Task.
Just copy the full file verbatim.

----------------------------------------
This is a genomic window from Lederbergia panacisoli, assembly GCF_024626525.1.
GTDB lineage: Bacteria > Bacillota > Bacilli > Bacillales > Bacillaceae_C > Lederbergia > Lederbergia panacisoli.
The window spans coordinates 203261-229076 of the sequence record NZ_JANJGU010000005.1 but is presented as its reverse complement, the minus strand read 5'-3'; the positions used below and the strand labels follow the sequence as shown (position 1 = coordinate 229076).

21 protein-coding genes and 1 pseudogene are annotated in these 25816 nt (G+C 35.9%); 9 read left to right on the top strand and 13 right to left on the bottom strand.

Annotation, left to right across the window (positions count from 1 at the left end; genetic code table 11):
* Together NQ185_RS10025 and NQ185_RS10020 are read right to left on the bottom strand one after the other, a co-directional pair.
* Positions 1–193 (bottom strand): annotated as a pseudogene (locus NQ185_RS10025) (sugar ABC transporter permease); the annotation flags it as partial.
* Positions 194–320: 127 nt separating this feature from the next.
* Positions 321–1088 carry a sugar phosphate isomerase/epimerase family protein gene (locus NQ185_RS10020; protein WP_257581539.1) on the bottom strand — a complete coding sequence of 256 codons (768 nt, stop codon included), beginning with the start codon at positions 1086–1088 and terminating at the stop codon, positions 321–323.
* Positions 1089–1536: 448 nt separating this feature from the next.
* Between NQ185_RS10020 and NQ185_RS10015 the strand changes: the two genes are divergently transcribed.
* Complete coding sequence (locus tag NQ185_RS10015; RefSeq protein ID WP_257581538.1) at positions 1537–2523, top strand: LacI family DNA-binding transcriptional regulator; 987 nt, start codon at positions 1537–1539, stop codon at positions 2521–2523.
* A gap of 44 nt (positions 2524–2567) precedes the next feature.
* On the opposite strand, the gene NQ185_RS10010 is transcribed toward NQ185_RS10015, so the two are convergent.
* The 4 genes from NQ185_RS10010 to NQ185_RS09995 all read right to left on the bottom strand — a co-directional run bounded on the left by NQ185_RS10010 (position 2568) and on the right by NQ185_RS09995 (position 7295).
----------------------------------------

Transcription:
This is a genomic window from Lederbergia panacisoli, assembly GCF_024626525.1.
GTDB lineage: Bacteria > Bacillota > Bacilli > Bacillales > Bacillaceae_C > Lederbergia > Lederbergia panacisoli.
The window spans coordinates 203261-229076 of the sequence record NZ_JANJGU010000005.1 but is presented as its reverse complement, the minus strand read 5'-3'; the positions used below and the strand labels follow the sequence as shown (position 1 = coordinate 229076).

21 protein-coding genes and 1 pseudogene are annotated in these 25816 nt (G+C 35.9%); 9 read left to right on the top strand and 13 right to left on the bottom strand.

Annotation, left to right across the window (positions count from 1 at the left end; genetic code table 11):
* Together NQ185_RS10025 and NQ185_RS10020 are read right to left on the bottom strand one after the other, a co-directional pair.
* Positions 1–193 (bottom strand): annotated as a pseudogene (locus NQ185_RS10025) (sugar ABC transporter permease); the annotation flags it as partial.
* Positions 194–320: 127 nt separating this feature from the next.
* Positions 321–1088 carry a sugar phosphate isomerase/epimerase family protein gene (locus NQ185_RS10020; protein WP_257581539.1) on the bottom strand — a complete coding sequence of 256 codons (768 nt, stop codon included), beginning with the start codon at positions 1086–1088 and terminating at the stop codon, positions 321–323.
* Positions 1089–1536: 448 nt separating this feature from the next.
* Between NQ185_RS10020 and NQ185_RS10015 the strand changes: the two genes are divergently transcribed.
* Complete coding sequence (locus tag NQ185_RS10015; RefSeq protein ID WP_257581538.1) at positions 1537–2523, top strand: LacI family DNA-binding transcriptional regulator; 987 nt, start codon at positions 1537–1539, stop codon at positions 2521–2523.
* A gap of 44 nt (positions 2524–2567) precedes the next feature.
* On the opposite strand, the gene NQ185_RS10010 is transcribed toward NQ185_RS10015, so the two are convergent.
* The 4 genes from NQ185_RS10010 to NQ185_RS09995 all read right to left on the bottom strand — a co-directional run bounded on the left by NQ185_RS10010 (position 2568) and on the right by NQ185_RS09995 (position 7295).